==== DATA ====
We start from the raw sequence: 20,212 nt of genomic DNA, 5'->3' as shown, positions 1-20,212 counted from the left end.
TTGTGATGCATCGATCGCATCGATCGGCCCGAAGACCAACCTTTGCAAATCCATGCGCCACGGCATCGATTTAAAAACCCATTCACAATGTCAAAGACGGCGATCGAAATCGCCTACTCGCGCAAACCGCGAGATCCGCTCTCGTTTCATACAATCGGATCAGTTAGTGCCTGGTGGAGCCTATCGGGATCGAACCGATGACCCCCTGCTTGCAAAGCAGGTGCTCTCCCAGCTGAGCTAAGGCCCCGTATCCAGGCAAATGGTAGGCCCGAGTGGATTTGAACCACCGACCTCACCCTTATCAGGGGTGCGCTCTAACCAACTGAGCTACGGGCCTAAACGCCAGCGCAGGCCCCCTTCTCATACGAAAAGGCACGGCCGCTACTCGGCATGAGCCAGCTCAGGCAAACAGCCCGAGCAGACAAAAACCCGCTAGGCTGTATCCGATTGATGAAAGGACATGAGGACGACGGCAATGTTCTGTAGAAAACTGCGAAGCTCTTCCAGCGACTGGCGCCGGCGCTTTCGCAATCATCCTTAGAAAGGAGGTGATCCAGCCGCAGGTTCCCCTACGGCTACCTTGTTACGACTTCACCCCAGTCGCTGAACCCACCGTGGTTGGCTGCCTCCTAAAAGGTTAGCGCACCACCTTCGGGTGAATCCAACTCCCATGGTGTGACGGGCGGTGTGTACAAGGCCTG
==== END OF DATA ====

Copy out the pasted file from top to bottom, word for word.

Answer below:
We start from the raw sequence: 20,212 nt of genomic DNA, 5'->3' as shown, positions 1-20,212 counted from the left end.
TTGTGATGCATCGATCGCATCGATCGGCCCGAAGACCAACCTTTGCAAATCCATGCGCCACGGCATCGATTTAAAAACCCATTCACAATGTCAAAGACGGCGATCGAAATCGCCTACTCGCGCAAACCGCGAGATCCGCTCTCGTTTCATACAATCGGATCAGTTAGTGCCTGGTGGAGCCTATCGGGATCGAACCGATGACCCCCTGCTTGCAAAGCAGGTGCTCTCCCAGCTGAGCTAAGGCCCCGTATCCAGGCAAATGGTAGGCCCGAGTGGATTTGAACCACCGACCTCACCCTTATCAGGGGTGCGCTCTAACCAACTGAGCTACGGGCCTAAACGCCAGCGCAGGCCCCCTTCTCATACGAAAAGGCACGGCCGCTACTCGGCATGAGCCAGCTCAGGCAAACAGCCCGAGCAGACAAAAACCCGCTAGGCTGTATCCGATTGATGAAAGGACATGAGGACGACGGCAATGTTCTGTAGAAAACTGCGAAGCTCTTCCAGCGACTGGCGCCGGCGCTTTCGCAATCATCCTTAGAAAGGAGGTGATCCAGCCGCAGGTTCCCCTACGGCTACCTTGTTACGACTTCACCCCAGTCGCTGAACCCACCGTGGTTGGCTGCCTCCTAAAAGGTTAGCGCACCACCTTCGGGTGAATCCAACTCCCATGGTGTGACGGGCGGTGTGTACAAGGCCTG